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How Microsoft’s Xbox original source code got leaked?

A few days ago, the rumor began to spread about the alleged leak of the original Xbox source code, the Microsoft console. Cloud computing security experts have now confirmed the incident, mentioning that in addition to the console code, a version of Windows NT 3.5 (a custom version of Windows 200) was leaked.

A Microsoft spokesperson commented, “We’re aware of these reports and we’ll start an investigation to determine what really happened.” Apparently, the leak happened earlier this month.

Details of this leak include some build environments, Xbox development kit, test emulators, and internal documents. However, the kernel and source code were shared privately among some users, so cloud computing security experts find this filtering unlikely to be useful for emulator development enthusiasts or home versions of the games (a practice known as homebrew).


Although there are multiple Xbox emulators (such as CXBX, XQEMU, or CXBX Reloaded), none have been able to perfectly emulate the original kernel and operating system. Microsoft created its first version of the console with x86 hardware in mind, although the kernel is based on a simplified version of Windows 2000 with support for DirectX 8.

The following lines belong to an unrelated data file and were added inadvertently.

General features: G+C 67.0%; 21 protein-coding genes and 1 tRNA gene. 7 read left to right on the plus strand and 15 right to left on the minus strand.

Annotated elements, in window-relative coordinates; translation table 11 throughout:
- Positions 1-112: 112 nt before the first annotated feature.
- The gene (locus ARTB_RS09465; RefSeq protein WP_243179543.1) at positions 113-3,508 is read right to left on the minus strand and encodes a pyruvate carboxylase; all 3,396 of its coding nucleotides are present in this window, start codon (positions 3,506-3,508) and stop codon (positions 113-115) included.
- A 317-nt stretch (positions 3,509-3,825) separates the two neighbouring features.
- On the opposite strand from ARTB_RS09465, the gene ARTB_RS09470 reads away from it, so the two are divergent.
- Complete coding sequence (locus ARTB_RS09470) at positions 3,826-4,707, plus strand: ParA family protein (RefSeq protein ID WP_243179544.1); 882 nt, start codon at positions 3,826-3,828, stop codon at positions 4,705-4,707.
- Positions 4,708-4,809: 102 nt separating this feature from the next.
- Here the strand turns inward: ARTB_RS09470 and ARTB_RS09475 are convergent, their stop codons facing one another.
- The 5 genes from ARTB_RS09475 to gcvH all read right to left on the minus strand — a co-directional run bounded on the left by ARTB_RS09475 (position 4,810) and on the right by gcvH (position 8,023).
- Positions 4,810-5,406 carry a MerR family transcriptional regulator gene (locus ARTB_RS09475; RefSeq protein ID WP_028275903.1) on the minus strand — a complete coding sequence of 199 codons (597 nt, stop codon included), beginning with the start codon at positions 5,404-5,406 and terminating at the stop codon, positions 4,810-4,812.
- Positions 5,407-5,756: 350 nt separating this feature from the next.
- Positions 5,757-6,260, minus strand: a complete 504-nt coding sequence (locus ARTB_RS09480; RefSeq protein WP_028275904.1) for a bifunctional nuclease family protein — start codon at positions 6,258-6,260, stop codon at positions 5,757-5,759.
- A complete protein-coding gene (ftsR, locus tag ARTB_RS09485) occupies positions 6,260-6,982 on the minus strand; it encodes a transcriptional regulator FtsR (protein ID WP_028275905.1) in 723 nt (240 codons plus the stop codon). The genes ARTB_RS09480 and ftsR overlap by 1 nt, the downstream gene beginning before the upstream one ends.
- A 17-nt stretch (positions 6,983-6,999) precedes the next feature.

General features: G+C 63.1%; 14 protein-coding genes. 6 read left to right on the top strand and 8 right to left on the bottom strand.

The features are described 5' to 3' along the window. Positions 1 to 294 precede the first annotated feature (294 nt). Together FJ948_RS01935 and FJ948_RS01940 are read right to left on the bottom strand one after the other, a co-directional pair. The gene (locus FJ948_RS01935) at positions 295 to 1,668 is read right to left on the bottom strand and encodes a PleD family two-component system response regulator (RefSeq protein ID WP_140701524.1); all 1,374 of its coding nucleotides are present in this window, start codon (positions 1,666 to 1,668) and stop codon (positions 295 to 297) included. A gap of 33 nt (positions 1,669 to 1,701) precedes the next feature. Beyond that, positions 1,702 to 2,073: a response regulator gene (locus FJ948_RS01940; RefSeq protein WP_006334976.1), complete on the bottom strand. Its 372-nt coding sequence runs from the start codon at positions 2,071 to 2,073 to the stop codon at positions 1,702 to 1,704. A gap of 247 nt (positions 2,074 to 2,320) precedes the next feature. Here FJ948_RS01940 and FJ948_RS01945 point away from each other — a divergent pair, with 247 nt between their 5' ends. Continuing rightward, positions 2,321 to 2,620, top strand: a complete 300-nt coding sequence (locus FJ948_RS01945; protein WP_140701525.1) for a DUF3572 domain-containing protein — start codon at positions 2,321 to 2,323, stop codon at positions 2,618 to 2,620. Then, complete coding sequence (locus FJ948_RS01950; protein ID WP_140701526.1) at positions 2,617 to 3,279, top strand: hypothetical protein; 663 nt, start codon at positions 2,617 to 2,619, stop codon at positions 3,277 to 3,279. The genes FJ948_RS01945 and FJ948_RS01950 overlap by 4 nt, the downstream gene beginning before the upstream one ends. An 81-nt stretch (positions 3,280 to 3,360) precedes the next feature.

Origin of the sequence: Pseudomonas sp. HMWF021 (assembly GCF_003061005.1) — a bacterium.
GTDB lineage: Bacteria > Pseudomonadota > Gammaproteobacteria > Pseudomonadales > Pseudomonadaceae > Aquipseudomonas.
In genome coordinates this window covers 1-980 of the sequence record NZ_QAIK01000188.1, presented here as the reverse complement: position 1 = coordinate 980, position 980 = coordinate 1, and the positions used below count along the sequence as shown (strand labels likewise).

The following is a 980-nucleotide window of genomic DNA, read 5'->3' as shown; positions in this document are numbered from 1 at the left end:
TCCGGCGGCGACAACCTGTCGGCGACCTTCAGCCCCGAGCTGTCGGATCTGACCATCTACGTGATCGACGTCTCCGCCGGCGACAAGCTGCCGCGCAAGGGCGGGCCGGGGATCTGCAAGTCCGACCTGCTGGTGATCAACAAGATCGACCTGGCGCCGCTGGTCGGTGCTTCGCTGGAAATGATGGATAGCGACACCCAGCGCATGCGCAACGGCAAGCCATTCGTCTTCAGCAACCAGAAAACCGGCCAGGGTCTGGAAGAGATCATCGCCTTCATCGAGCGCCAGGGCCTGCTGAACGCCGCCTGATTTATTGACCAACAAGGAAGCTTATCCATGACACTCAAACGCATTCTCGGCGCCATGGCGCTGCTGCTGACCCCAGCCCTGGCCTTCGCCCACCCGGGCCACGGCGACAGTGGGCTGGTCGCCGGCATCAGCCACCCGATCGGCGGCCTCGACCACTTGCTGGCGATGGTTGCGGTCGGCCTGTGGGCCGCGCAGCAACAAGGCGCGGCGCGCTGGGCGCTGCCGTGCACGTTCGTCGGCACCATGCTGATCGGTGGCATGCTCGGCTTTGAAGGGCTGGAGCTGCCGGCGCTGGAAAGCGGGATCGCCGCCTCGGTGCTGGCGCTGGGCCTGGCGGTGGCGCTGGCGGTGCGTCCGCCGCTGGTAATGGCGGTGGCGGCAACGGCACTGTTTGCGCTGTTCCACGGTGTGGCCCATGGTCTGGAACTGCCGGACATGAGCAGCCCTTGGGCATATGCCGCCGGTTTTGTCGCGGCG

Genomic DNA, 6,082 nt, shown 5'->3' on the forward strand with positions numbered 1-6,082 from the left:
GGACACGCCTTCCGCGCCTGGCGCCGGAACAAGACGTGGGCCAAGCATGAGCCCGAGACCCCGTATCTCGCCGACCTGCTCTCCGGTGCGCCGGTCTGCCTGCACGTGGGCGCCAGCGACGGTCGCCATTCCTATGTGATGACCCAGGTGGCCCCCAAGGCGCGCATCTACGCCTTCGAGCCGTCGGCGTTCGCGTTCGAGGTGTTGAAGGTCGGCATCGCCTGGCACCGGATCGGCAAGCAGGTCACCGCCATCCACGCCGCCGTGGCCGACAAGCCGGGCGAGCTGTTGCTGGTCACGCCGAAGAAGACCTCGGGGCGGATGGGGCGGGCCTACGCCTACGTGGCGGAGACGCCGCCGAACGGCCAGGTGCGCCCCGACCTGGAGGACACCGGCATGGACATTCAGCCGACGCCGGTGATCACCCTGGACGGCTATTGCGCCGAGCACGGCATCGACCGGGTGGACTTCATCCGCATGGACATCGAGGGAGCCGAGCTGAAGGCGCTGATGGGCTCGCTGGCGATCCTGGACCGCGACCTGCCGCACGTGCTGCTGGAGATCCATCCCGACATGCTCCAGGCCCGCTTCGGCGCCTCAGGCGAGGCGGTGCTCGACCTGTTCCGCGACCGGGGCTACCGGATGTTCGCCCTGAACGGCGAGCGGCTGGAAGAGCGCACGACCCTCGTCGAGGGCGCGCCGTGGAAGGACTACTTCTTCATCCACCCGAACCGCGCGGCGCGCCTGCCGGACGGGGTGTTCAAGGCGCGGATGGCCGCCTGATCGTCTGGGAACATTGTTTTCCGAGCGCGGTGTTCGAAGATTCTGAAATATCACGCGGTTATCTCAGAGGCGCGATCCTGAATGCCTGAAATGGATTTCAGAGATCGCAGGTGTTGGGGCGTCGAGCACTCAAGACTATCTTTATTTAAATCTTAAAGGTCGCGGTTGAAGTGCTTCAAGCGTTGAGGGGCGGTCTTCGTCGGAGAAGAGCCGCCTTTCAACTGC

Unofficial emulator creators have tried to replicate this kernel for years, but so far they have only managed to emulate 40 video games, a minimum amount compared to the nearly 1000 titles available for the original Xbox console. Although Microsoft has a proprietary version of Emulator for Xbox and Xbox 360, it is only available for your Xbox One console, cloud computing security experts mention.

Along with the Xbox leak, the source code for an almost complete version of Windows NT 3.5 also appeared. This source code includes all the necessary build tools, so any programmer with sufficient knowledge could understand this development without further complications. Microsoft terminated support for Windows NT 3.5 in December 2001, so this operating system is only used in a few deployments worldwide, so the company doesn’t seem to be too concerned about this leak, mentions the International Institute of Cyber Security (IICS).

Microsoft has taken the patented Windows and Xbox source code very seriously over the years. The Windows 2000 and NT 4 partial source code was leaked in 2004, and even some of the Windows 10 source code was released online in 2017. By questioning Microsoft about leaking the Windows NT 3.5 source code, the company concluded by saying that it has nothing to share regarding this particular incident.

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